On the Border
Trip Start Aug 19, 2008
41Trip End Oct 29, 2010
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In a town called Jimani (hee-man-ee) in the Dominican Republic, only minutes away from the Dominican/Haitian border, there was an influx of traffic. Not only were there many injured Haitians coming from Port-au-Prince, but there were people from all over the world - aid organizations from Costa Rica, Canada, and Hungry, the Tawainese Search & Rescue Team, the Red Cross, and many Dominican volunteers from their Defensa Civil and military.
Peace Corps sent another volunteer, Jonathan, and I to investigate how things were at the border and to fulfill any needs at the moment from USAID (and in general). We arrived to Jimani in the late afternoon on Friday. The first thing I remember seeing was the amount of people standing in front of the main hospital in town, a hospital as we later found out was definitely not equiped to handle this much work
The setting was an interesting one since at points it seemed so chaotic and others not at all. Parts of the town were functioning as normal whereas the military fortress that lay on top of a hill was constantly receiving military personnel, helicopters taking patients to Santo Domingo, and the many incoming aid organizations and news journalists. There were tents everywhere by the fortress that were mainly for the soldiers, although in some they were offering tetnus vaccinations and had developed a very low functioning "Centro de Informacion" (Information Center). Another fascinating point is that the Dominican Republic is itself a developing country so it was not ready to reveive the kind of patients that have been arriving. Nor does it structurally make the grade to house patients, their family members, and even international aid workers who had to drive as far as 80 miles away to find a place to stay (even we stayed about 30 miles away in a town called Duverge).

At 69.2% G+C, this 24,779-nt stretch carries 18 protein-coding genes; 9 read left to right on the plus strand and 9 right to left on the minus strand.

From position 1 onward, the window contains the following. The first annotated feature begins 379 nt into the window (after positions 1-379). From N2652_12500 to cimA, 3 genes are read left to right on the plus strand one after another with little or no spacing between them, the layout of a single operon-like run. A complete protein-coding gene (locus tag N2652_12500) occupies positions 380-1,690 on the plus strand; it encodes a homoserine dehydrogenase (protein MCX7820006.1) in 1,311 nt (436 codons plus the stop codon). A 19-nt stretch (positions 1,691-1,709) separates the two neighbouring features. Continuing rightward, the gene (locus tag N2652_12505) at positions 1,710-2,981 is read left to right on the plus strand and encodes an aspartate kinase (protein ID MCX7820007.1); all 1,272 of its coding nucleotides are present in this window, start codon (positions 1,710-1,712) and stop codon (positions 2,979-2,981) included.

On the second day, Jonathan and I worked with World Vision, an international NGO that has an office in Jimani, to unload the water from the trucks that arrived the night before into their giant werehouse that they had rented out
The following day was more exciting because our friend from USAID, Josue, had to go into Haiti to check out a werehouse to store more water that arrived. He told us that one of us would be able to go with him but upon speaking with his boss (and then ours) we found out that we were still not able to cross the border
Being in the hospital was hard at times, seeing people with severed arms and legs because of the destruction of the earthquake. There were family members starring off into the distance with a clouded mind of thoughts and emotions. Others that shouted for doctors or rather anyone that could help their loved one. I saw a Haitian man step outside when I was taking a rest to hold onto the door to breakdown and cry. The hospital was so full that patients had to be treated on matresses that were placed on the floor in the hallways because all of the beds were full, sometimes even on cardboard. Their was such a complete lack of organization that at one point, Jonathan and I went around changing salene solutions to IV drips for certain patients because no one else was doing it.
It was exciting being in the mix of what was happening at the border and also hearing about plans from huge NGOs, like World Vision, and governmental organizations like USAID. In addition, we had the opportunity to speak with many aid workers that returned from Haiti. One eye-opening point was that the reported road conditions and violence that is apparently occuring in Haiti is being exaggerated and exploited, which in a time of tragedy could be justified (receiving more donations, etc.), but it does show hope. The country of Haiti has been in a state of peril for centuries and this seems to be the tipping point. What's to come from this event? Who knows? Yet on a positive note, now the world knows of Haiti and the Island of Hispanola, and that's a start.